by Kirk Wakefield – May 2013
My favorite is AT&T Park. You don’t have to love baseball to love going there. And that really is the business issue: How do you build or maintain a park that attracts people who don’t really care about baseball? The Cubs aren’t spending $500 million in renovations because baseball fans don’t love Wrigley. They’re concerned about the long-term attractiveness of the park and providing all fans, baseball lovers or not, with a good experience.
What makes a good park?
In the past two weeks I visited Dodgers Stadium, Petco Park (Padres), and Citizens Bank Park (Phillies). On this three-park trip I focused more on the team stores in addition to the sportscape. Let’s take a quick look at the good, the bad, and the ugly. Let’s start with the good.
San Diego’s Petco Park is also one of my favorite parks. The location is perfect, adjacent to the Gaslight District for fine eating and close to major thoroughfares and public transportation for easy access. Walk two blocks and you’re good for a stroll along the bay. I’ve been here many times, so the pictures highlight a few things you might not notice if you’ve only been here once or twice.
Many team stores are designed as an after-thought. Not so at Petco Park. The Padres team store opens to an exterior retail street. The merchandise assortment, displays, lighting, and layout are as nice as any comparable upscale retail store. (Place cursor over pictures to pause & read comments.)
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Philadelphia’s Citizen’s Bank Park is located in the same area as all of the Philly sports facilities. Public transportation is great (take the Phillies Express to the AT&T subway station), parking is fine, but if you plan to do anything else besides go to the game, forget about it. Outside of the Xfinity Live! establishment on the corner by the football and baseball stadiums, there’s nothing but concrete for miles.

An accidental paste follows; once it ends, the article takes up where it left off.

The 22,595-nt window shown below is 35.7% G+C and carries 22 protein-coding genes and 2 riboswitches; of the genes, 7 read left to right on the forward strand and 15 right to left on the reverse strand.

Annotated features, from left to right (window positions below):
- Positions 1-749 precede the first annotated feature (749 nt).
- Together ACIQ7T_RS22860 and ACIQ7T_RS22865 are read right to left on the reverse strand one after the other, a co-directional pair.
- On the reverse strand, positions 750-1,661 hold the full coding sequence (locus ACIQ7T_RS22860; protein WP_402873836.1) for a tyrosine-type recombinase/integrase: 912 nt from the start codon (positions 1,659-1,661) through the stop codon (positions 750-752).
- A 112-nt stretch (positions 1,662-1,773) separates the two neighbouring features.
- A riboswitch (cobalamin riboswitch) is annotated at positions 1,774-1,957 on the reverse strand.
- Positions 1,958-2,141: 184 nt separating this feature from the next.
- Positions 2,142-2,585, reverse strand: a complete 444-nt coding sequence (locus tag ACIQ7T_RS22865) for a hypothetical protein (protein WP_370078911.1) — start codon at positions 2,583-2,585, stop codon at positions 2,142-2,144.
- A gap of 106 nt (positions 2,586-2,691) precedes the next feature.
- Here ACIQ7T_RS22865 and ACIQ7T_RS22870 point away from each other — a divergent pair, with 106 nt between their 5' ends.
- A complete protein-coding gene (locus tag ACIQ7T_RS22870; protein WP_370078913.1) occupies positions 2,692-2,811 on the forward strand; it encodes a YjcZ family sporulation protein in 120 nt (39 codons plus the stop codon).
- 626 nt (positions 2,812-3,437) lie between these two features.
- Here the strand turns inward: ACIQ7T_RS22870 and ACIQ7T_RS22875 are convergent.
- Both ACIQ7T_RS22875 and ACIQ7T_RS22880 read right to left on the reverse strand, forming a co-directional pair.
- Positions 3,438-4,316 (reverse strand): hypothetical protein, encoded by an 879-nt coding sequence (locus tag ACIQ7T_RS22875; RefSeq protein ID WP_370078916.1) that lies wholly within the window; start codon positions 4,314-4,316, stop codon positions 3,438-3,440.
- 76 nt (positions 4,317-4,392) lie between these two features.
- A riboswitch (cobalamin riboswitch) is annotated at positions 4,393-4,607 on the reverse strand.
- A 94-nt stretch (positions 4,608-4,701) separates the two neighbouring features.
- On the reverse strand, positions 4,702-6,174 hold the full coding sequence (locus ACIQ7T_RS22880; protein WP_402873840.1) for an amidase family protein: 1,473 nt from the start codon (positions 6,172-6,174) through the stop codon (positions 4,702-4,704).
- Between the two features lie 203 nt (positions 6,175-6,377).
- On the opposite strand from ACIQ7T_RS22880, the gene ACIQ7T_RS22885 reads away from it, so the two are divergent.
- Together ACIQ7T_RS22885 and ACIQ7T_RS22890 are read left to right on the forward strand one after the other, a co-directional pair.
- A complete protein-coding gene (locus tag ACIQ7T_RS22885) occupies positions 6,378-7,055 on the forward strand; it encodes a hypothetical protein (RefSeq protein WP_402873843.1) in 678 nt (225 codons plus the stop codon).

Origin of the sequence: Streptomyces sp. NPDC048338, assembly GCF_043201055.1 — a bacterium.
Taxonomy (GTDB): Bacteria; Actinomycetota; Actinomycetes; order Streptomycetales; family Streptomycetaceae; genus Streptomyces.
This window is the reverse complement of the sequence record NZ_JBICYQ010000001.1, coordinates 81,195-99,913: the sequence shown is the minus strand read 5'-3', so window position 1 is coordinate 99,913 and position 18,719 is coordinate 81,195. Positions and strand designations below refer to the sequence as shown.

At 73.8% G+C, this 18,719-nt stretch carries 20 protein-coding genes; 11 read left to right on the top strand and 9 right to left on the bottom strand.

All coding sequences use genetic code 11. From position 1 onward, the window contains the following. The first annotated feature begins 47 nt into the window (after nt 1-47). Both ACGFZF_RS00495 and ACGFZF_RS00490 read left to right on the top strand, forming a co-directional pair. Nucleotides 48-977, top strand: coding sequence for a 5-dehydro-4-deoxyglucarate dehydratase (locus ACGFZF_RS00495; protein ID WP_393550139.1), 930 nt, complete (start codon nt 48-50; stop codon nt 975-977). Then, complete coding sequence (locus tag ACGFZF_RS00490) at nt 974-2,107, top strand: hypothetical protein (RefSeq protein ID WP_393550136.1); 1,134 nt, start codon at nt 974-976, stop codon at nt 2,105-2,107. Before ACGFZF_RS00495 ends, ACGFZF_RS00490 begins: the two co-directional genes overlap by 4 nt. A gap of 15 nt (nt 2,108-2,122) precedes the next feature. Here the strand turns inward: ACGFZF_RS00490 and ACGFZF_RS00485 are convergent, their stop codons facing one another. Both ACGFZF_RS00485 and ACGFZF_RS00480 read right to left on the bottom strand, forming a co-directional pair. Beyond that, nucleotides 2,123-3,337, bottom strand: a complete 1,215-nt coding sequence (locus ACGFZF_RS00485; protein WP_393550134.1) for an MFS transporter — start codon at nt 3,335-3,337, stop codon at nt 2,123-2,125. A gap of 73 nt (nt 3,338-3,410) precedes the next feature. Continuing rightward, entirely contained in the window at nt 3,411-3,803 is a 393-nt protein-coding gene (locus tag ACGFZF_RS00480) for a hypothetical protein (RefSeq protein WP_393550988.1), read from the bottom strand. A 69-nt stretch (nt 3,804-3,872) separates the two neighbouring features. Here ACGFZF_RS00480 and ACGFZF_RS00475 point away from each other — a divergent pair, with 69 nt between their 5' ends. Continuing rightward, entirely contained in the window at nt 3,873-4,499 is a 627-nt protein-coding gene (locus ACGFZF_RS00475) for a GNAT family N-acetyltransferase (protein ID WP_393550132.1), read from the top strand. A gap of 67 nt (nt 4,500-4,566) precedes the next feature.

Great parks have signature foods and restaurants–not only in the club level–that fans actually want to consume beyond standard hot dog & beer fare. Outside of maybe the Philly cheese steaks, this is not one of them. The food service on the club level is above average, but the general access food is typical. Overall, the layout and design of the park is easy to navigate and the size of the stadium makes for good sight lines and seats all around.
With respect to the team store, fans may be deceived by the relatively small storefront visible from the concourse. The store is very large and contains an extensive collections of kids and women’s clothing. As with the Padres, the Phillies offer some exclusive items you can only get at the park. Good call.
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Dodger Stadium is iconic. Any baseball fan will love it.
Any non-fan? Not so sure. You may have heard it’s in a ravine. From a traffic standpoint, the vast majority of fans assume the only entrance is off the 110 via I-5 or the 101 (blue line on map). The reality is not that LA fans are fashionably late. They are all stuck in traffic about a mile from the stadium.
After sitting at a complete standstill for 15 minutes coming off the 101, I took off to explore an alternate route (the black line) away from the traffic jam. (“Yes, dear, it IS better to move no matter what than to stand still in traffic.”)
In short order I ended up parked–for free–on a nearby street where all the locals obviously go. Traffic was still piled up at the bottle-necked entrance as I walked past the $20 parking. All it would take would be a few traffic cops directing to the less traveled routes. Alternately, like the San Antonio Spurs and others have done, teams can place traffic directions on the website for newcomers. Better yet, email to new ticket buyers.
Now to the apparel and a few other things. Since I love Magic Johnson and the Dodgers I will just let the pictures speak for themselves.
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The smaller team store, drab concrete floors and facades, and cramped serving areas are problems with any park built back in the Stone Age of stadiums (1950-70s). Food service areas, passageways, restrooms, and virtually anything that should provide amenities were designed as discomforts. That said, the lower levels have better food service, but fans aren’t allowed to go below their seated level.
Franchises can make some changes. The Dodgers could generate millions in new revenue by moving the press box out of its prime space directly behind home plate. Other parks (e.g., White Sox, Astros, etc.) moved press boxes and immediately sold out all of the new premium seats.
These are just snapshots of a few things baseball franchises (MiLB and MLB) should be monitoring. As part of Baylor’s Sports Sponsorship & Sales (S3) program, we go into these issues and many more. If interested in an in-depth treatment of sportscape management, you may want to read more at www.teamsportsmarketing.com. As information, this text contains frequent attempts at humor.